At age 35, Adriana Oviedo started to experience an intolerance to any exercise. At times, she would become anxious and feel out of breath just walking to her car. Her chest hurt. Her arm ached, and she felt like she was breathing in cold air, which burned.
Her primary care physician prescribed anti-anxiety medication and Adriana was asked to follow-up. As this progressed over the past two months, she was referred to cardiologist, Robert Rosenthal, MD, on the medical staff at Baylor Jack and Jane Hamilton Heart and Vascular Hospital.
A stress test was performed, and although it was considered within normal limits, or “equivocally abnormal”, Dr. Rosenthal took into consideration her total health — including Adriana’s family history and her symptoms — and ordered a CT scan.
The CT scan showed a 70 percent blockage in Adriana’s heart. Three days later, she was in the cath lab, where Jeffrey Schussler, MD, performed a transradial cardiac catheterization to clear the blockage in her heart vessels.
About four hours post-procedure, Adriana was sitting up in her room, talking with her mom and a friend. They were all a bit in shock that things went from a routine CT scan to the cath lab within three days, but given what they all heard and saw related to Adriana’s blockage, they were very thankful to the cardiologists involved in the diagnosis and treatment.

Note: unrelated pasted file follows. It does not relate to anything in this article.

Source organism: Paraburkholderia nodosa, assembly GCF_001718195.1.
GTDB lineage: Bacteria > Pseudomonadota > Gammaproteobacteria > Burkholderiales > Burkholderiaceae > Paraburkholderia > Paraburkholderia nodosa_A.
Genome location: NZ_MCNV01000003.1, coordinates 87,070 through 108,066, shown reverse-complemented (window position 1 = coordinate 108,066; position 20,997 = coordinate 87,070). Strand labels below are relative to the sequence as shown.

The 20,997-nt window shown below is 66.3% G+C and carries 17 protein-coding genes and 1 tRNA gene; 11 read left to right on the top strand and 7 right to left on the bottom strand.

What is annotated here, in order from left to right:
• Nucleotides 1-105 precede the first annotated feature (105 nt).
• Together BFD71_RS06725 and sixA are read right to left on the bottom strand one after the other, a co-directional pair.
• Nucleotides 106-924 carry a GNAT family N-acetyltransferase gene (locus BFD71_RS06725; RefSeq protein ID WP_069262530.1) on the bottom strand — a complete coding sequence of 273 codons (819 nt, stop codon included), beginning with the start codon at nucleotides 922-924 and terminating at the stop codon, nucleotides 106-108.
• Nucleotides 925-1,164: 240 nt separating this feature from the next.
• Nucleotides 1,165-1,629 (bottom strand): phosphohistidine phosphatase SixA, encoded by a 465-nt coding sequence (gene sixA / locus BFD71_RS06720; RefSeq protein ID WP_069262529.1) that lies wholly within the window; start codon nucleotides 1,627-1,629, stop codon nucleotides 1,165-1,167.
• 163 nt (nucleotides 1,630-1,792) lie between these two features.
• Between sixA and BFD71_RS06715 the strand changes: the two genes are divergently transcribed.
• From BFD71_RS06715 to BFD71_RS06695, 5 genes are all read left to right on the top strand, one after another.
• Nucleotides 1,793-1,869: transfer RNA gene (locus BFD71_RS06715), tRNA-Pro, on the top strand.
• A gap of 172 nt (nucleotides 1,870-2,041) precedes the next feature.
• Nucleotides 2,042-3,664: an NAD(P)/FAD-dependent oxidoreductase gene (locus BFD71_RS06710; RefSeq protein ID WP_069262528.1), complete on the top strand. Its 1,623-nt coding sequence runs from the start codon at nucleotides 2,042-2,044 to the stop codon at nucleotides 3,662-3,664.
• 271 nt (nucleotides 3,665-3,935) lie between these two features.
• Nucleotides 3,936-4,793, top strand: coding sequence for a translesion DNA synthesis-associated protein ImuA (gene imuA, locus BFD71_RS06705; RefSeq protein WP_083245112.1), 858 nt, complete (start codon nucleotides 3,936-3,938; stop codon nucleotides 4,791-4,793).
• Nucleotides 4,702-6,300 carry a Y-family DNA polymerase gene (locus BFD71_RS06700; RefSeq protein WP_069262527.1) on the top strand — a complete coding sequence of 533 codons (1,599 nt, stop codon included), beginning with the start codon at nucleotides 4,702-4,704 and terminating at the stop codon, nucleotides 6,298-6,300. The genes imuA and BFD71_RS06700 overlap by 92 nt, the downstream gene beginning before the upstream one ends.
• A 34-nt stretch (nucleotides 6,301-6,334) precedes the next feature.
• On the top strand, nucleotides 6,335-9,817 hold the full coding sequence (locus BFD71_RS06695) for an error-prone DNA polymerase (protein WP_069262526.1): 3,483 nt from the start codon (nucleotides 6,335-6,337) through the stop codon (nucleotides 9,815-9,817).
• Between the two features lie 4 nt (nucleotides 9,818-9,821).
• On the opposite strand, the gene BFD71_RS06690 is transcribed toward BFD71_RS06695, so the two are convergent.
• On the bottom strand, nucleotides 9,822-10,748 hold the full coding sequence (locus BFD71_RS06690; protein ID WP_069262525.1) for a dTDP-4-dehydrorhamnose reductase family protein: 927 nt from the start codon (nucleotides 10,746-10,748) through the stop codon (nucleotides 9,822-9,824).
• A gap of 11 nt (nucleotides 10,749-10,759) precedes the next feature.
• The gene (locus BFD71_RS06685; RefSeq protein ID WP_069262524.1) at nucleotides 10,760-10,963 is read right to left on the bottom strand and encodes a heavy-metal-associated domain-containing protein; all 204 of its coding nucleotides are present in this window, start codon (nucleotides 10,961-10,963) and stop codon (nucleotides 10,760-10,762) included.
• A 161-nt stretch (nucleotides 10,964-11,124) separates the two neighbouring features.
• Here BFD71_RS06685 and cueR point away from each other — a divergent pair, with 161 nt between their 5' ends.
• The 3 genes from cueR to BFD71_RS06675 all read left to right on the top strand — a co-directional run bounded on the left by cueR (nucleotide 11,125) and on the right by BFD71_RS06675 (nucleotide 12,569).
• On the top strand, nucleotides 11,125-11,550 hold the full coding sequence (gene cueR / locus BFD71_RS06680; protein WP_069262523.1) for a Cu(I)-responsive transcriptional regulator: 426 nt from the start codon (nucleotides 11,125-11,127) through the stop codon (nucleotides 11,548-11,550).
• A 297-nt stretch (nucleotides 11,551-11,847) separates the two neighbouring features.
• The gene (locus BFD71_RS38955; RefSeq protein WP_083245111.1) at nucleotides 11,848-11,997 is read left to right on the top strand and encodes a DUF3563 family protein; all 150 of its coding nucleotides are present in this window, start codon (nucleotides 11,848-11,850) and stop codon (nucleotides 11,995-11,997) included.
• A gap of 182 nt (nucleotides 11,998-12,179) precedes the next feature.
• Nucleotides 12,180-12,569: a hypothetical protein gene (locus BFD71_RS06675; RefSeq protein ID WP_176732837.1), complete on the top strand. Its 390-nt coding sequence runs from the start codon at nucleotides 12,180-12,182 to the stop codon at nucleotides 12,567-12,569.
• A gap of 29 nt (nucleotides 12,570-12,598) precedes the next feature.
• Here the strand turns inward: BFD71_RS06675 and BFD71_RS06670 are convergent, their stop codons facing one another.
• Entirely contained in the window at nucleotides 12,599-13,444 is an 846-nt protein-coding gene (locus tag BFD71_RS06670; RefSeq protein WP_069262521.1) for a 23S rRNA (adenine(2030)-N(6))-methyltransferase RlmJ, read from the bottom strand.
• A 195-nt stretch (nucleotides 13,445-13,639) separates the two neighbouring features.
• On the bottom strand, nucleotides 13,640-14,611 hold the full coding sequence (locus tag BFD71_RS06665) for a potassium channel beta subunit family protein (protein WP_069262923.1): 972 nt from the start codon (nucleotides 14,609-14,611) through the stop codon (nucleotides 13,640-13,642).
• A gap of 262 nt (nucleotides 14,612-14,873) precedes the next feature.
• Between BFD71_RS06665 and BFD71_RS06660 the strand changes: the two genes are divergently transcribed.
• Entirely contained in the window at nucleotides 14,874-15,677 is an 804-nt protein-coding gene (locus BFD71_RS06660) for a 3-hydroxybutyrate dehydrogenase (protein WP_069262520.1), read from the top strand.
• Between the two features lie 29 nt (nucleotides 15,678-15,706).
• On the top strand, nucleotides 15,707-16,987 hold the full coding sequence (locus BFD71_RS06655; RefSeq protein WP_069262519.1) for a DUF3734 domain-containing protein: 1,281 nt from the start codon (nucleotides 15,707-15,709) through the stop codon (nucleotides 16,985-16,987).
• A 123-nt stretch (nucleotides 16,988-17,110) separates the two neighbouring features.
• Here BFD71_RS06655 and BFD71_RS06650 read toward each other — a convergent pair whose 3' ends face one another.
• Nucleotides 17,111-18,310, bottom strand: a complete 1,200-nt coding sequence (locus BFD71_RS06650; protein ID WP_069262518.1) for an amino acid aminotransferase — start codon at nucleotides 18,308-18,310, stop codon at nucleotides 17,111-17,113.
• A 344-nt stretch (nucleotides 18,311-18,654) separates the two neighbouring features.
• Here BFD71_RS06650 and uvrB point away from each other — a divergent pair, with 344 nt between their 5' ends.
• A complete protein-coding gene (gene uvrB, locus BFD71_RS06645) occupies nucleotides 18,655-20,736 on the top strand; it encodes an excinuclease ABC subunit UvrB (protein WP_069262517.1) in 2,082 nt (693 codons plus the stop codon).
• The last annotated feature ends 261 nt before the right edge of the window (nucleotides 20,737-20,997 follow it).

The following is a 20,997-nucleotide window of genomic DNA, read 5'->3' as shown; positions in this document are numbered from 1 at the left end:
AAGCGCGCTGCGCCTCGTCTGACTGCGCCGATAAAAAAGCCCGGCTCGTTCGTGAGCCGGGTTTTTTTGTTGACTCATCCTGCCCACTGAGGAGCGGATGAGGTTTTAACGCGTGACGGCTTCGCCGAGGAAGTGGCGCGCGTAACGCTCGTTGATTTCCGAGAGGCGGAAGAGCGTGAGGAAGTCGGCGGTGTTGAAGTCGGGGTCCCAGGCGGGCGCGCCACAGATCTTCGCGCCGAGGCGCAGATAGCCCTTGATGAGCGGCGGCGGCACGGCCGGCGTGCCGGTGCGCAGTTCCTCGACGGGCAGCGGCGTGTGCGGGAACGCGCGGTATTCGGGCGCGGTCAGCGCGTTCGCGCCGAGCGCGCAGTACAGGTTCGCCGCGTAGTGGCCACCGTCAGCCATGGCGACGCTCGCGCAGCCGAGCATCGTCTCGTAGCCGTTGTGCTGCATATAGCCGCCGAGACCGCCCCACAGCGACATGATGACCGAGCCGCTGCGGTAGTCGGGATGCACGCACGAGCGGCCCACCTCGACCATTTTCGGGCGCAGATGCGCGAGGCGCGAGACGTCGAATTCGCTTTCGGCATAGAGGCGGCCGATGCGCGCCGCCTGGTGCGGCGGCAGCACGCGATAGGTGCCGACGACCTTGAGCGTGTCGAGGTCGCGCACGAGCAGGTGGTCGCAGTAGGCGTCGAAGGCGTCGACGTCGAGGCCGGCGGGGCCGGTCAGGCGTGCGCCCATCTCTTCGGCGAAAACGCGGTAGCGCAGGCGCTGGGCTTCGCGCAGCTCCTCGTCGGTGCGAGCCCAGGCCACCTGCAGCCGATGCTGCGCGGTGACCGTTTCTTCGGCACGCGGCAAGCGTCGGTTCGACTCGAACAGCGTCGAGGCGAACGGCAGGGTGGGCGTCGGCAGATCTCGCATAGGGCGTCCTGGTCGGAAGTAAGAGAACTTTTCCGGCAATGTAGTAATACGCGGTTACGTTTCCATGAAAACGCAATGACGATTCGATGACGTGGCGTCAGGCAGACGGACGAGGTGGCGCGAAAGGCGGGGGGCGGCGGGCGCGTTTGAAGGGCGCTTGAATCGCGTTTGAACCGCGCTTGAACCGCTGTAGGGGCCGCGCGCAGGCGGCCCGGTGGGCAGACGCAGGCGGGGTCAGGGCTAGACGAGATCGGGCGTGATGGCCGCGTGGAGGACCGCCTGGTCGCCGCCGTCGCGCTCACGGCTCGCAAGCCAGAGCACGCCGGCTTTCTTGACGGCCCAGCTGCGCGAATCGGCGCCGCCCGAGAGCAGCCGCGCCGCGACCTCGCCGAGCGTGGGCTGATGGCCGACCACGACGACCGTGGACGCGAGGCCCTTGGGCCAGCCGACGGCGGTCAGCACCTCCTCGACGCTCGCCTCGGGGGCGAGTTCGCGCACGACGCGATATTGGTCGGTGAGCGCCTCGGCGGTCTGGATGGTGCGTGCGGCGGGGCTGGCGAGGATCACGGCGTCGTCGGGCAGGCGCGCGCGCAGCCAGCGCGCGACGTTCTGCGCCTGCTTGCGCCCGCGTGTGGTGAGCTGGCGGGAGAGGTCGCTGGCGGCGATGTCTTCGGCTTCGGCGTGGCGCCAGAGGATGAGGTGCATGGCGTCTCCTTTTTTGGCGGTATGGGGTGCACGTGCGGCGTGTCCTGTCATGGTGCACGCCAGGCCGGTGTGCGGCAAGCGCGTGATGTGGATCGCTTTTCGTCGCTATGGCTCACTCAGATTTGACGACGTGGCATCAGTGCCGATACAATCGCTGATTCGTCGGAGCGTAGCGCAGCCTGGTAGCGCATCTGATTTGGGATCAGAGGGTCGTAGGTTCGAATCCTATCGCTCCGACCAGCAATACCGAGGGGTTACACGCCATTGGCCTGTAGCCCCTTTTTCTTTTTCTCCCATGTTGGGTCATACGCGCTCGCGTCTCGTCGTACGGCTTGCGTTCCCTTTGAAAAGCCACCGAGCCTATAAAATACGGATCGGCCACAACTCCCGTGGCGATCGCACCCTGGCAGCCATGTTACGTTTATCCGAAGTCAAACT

Her mother said she was very afraid when she heard about her daughter’s situation, as she lost her (mom’s) sister and her mother, Adriana’s grandmother, to heart attacks. Adriana’s aunt also passed away before she could get a heart catheterization.
In addition, with her age, work and lifestyle, the transradial approach was a very good option for Adrianna. She is normally very active, playing sports, and she had been concerned that she was not able to exercise due to the shortness of breath and pain in her chest and achy arm.
As Adriana continues her follow-up care with Dr. Rosenthal, we share her story as an important one.
Adriana is a woman who paid attention to her signs and symptoms, kept her follow-up appointments with her primary care physician and cardiologist.
Now, she is in much better condition for a long and active life!